Invoking System.gc() can have serious impact - codecentric AG Blog

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Not taking JavaDoc seriously can easily happen to any developer. Or maybe you haven’t read that specific part of it, you should better have read. If you did and cannot see a problem locally, you might be tempted to ignore it.

Here is an often ignored part from java.text.SimpleDateFormat JavaDoc:

 * Date formats are not synchronized.
 * It is recommended to create separate format instances for each thread.
 * If multiple threads access a format concurrently, it must be synchronized
 * externally.

* Date formats are not synchronized. * It is recommended to create separate format instances for each thread. * If multiple threads access a format concurrently, it must be synchronized * externally.

Perhaps that warning isn’t strong enough, because it reads: “It is recommended”.
This leads to this highly dangerous line of code I have seen in almost every project and is likely to produce hangs in concurrently accessed code.

private static final SimpleDataFormat DATE_FORMAT = new SimpleDateFormat("yyyy.MM.dd");

private static final SimpleDataFormat DATE_FORMAT = new SimpleDateFormat("yyyy.MM.dd");

But it gets worse with System.gc().
There is no warning in the JavaDoc:

* Calling the gc method suggests that the Java Virtual
* Machine expend effort toward recycling unused objects in order to
* make the memory they currently occupy available for quick reuse.
* When control returns from the method call, the Java Virtual
* Machine has made a best effort to reclaim space from all discarded
* objects.

* Calling the gc method suggests that the Java Virtual * Machine expend effort toward recycling unused objects in order to * make the memory they currently occupy available for quick reuse. * When control returns from the method call, the Java Virtual * Machine has made a best effort to reclaim space from all discarded * objects.

Doesn’t sound too bad, does it? You should wonder what “suggests” and “best effert” really means. Perhaps you are tempted to use System.gc(), so you might look on the internet for other people using this, hoping for an explanation what in reality happens. You might find good insights on Stackoverflow. But what exactly this does nobody seems to know.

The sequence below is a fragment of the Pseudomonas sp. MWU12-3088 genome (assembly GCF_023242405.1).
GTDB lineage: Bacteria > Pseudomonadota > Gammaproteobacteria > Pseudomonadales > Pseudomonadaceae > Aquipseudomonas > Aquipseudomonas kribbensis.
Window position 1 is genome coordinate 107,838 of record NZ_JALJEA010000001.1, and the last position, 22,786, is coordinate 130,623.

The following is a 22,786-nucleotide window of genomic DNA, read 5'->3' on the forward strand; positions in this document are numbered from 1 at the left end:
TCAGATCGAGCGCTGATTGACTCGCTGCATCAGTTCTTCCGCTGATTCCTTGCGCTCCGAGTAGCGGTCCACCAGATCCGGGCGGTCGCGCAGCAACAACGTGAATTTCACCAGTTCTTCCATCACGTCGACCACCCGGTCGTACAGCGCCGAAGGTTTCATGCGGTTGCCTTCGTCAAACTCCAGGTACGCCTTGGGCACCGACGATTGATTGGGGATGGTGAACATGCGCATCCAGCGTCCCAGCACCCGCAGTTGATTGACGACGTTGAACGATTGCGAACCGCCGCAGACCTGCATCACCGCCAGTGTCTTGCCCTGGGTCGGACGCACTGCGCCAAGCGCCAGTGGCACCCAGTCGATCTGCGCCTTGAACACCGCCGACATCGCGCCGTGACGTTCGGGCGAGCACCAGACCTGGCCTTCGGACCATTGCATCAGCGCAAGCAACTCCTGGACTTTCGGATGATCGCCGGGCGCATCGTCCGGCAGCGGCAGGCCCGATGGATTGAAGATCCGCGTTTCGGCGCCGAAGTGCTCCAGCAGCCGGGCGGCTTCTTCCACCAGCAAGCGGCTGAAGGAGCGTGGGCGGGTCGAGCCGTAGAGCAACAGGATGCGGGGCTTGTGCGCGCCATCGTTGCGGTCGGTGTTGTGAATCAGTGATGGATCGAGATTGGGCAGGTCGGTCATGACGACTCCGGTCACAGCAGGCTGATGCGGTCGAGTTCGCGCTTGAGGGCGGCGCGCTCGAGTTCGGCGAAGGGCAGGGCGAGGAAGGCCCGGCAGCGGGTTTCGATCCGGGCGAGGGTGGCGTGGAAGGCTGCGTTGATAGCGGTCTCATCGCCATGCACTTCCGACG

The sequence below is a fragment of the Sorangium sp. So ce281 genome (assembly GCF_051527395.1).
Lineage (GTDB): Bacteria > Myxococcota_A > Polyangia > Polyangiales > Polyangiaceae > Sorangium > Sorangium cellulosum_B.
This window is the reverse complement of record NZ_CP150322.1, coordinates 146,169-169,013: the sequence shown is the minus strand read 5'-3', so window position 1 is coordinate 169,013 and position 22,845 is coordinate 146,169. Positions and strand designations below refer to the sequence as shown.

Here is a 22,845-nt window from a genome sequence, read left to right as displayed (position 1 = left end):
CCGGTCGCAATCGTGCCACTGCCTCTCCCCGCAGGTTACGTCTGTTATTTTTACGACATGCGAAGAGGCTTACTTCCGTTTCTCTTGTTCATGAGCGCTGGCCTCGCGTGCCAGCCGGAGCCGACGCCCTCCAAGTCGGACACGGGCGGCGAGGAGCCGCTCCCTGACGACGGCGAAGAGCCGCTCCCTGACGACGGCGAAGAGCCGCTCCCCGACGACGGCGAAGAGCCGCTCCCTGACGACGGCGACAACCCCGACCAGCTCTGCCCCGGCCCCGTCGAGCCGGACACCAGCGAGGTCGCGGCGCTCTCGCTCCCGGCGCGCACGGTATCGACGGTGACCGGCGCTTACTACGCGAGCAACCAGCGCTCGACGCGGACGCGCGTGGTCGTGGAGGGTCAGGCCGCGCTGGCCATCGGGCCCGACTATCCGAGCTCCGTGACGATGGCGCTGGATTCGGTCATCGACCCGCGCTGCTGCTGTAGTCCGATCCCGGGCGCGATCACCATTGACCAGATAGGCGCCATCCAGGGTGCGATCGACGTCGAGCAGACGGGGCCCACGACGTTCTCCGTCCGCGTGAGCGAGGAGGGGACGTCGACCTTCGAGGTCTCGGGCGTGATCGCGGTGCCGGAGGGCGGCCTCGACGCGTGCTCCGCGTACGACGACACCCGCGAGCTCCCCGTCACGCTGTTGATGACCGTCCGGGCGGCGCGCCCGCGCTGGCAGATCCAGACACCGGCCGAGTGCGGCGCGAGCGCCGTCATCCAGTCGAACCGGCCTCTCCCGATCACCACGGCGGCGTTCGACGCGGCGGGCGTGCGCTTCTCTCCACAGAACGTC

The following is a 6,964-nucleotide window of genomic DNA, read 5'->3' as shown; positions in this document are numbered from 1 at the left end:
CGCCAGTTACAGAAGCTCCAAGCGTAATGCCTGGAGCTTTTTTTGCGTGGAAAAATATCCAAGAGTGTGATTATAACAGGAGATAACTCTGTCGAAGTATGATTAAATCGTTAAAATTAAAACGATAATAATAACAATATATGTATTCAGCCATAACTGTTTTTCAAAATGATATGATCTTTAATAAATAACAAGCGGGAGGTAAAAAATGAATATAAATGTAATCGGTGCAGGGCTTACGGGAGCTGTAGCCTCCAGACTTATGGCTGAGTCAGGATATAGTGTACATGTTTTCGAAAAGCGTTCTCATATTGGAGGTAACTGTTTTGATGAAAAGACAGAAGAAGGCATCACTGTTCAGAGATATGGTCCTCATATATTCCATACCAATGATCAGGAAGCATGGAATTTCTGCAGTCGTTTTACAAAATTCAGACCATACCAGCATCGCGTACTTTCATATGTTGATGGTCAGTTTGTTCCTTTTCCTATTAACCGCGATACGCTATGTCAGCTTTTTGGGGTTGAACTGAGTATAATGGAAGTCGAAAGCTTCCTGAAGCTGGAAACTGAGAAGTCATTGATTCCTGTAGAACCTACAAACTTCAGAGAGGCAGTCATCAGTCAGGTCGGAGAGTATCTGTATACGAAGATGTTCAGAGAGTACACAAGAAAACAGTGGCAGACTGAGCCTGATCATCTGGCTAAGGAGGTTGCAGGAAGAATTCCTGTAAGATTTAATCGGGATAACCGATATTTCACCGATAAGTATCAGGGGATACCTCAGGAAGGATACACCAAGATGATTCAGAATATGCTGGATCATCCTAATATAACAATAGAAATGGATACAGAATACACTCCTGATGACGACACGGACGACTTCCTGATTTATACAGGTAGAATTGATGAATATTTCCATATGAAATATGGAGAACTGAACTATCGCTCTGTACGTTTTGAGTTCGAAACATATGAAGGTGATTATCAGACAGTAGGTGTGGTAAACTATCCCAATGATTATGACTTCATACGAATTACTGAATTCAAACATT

I think a picture tells more than thousand words:

We are looking at a pretty big system of one of our customers. It has 14GB of heap and we helped them to bring down the memory consumtion so that the app ran quite well. However there were still pretty long pause times (so called stop the world time). The graph was created from a Garbage Collection log and points us to the cause of the pause times. The blue line shows Garbage Collection activity. So why are there exactly 13 spikes with up to 35 seconds? All the other activity seems to be really fast.
The reason for those 13 spikes is simple: They all were caused by an invocation of System.gc().

So what happens? Calling System.gc() seems to effectively stop any optimization the GC is doing, forcing a full collection to start, rather than the optimized CMS Algorithm used.

Note: This system is using a Sun 1.6.0.18 64 bit HotSpot Server VM. GC is set to -XX:+UseConcMarkSweepGC and -XX:+UseParNewGC. System.gc() does not have to produce results like that. Your results might vary. However also others have reported, that when using CMS and System.gc() a Full GC is always performed.

If you cannot find yourself invoking System.gc(), they might hide deeply in a used library. To fix this, you can use the the server argument “-XX:+DisableExplicitGC”. This argument is also recommended by the SUN/Oracle performance tuning guide.